At a moment’s notice, our most embarrassing or esoteric parenting questions can be transferred seamlessly from our brains to our Google search bars, Facebook parenting groups, or (increasingly) ChatGPT. Our social media feeds are filled with tips, scripts, and strategies for every imaginable situation. We’re warned about the dangers of everything from Cocomelon to plastic containers, plus a laundry list of other items we’d never before thought to be concerned about.

It’s hard to overstate the value of this information, of getting fast answers to our questions, of knowing we’re not alone in our parenting experiences.

And yet. With information comes opinions, and judgment, and conflicting advice, and the feeling that perhaps you were wrong all along, that you never did know what you were doing in this whole parenting thing, that everyone else is an expert, and how is it that you are the only one who had no idea baby walkers would cause irreparable harm to your child (see also: infant bath seats, phthalates, saying “good job”)?6

A friend who is pregnant for the first time recently texted me: I’m learning there is such a thing as TOO much data.

The more things change, the more they stay the same

Unlike for previous generations, when I have a parenting question, I have multiple sources at the ready. I’ll spend some time Googling, and maybe consult an online academic journal or two. I’ll take a look at social media, text some parent friends, and call our pediatrician. I might even try ChatGPT.

But often, I’ll return to a familiar source: my own parents. They’ll have practical advice, ideas, and years of experience to draw upon, but they’ll also have something else—a reminder that, no matter how much information we have at our disposal, maybe we’re all just winging it sometimes.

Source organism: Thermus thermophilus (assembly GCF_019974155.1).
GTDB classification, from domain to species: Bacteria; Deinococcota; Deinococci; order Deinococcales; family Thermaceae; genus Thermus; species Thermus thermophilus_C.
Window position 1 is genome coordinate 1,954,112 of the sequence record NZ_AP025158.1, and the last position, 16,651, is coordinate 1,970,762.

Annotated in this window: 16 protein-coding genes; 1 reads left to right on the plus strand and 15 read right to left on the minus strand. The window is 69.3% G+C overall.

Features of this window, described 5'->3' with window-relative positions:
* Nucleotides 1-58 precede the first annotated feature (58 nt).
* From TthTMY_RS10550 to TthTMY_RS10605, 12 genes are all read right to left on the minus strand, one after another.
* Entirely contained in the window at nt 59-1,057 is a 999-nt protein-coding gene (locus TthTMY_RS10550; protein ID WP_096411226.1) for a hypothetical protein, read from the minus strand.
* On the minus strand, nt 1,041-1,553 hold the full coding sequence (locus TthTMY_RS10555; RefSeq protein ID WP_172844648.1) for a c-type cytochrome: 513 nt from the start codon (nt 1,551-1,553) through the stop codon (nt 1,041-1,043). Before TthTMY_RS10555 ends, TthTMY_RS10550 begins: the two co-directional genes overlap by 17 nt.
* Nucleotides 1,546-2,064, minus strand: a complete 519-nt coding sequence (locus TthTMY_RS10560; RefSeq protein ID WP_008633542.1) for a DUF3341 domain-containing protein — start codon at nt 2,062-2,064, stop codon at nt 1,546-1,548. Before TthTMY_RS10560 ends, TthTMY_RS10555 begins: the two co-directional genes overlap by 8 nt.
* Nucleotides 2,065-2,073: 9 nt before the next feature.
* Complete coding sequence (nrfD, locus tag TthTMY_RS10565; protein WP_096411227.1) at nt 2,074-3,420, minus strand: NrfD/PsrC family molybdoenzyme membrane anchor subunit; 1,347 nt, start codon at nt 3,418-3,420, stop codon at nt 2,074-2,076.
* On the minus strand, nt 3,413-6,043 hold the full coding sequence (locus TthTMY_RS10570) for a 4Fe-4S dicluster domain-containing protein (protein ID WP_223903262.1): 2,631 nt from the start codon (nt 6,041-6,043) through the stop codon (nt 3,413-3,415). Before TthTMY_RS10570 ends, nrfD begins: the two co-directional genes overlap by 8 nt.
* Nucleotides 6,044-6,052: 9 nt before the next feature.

And that’s okay.

If you’ve seen or spoken to me at any time in the last month, I have most certainly told you about “wonky winding” with far too much enthusiasm. My apologies. If you haven’t seen or spoken to me, sure! I’d love to explain it! Thanks for asking! Apparently, the anatomy of the stomach and esophagus is such that putting your baby on a diagonal, so it leans to its left side (over your right shoulder) results in more effective burping. These are the things I get excited about these days.

I have not done a deep dive on the research on infant massage, but the AAP suggests it can have a“calming, organizing effect” on a baby’s nervous system and may promote sleep! I do not know how people find time to actually do this with their babies, but I do highly recommend searching YouTube for “infant massage” for an instant mood boost.

When the previous version of this post was published with that whole “dad throwing furniture in the fireplace” reference, I mentioned I was still unsure of the story—something about a forgotten heating bill, a very cold winter, and some excess wooden furniture in their college apartment? My dad has since clarified that, yes, there was burning of furniture for warmth, but that—and he wanted to emphasize this—it was his roommates, not him, who did it. If you’re one of my dad’s college roommates and you happen to be reading this, please reach out with more information.

I say my siblings and I have grown into “generally well-adjusted adults” because, I mean, let’s not get ahead of ourselves. My brother’s Christmas present to every member of the family last year, for example, was a pair of violet purple crocs. At the time, we laughed at the absurdity. Now, at least 50% of us are wearing said crocs on a daily basis. My toddler and I often go out—in public—in our matching pairs. Anyway, we’re all doing fine! Totally fine. November 2023 Update: I’m still wearing the crocs. No plans to stop anytime soon.

But really: what did you do when you had a parenting question and couldn’t Google “how many Cheddar Bunnies is too many for toddler?” or “toddler ate Play-Doh – dangerous?”

Where did this idea that saying “good job” is harmful come from?! Google, of course, has informed me that the phrase could “manipulate” kids into completing a task, or might turn kids into “praise junkies.” I am aware of no research to support this. Also, Praise Junkies would have been a great name for 90s punk band.

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About the Author: Jacqueline Nesi
Jacqueline Nesi, Ph.D., is an Assistant Professor of Psychiatry and Human Behavior at Brown University and the author of the popular newsletter Techno Sapiens.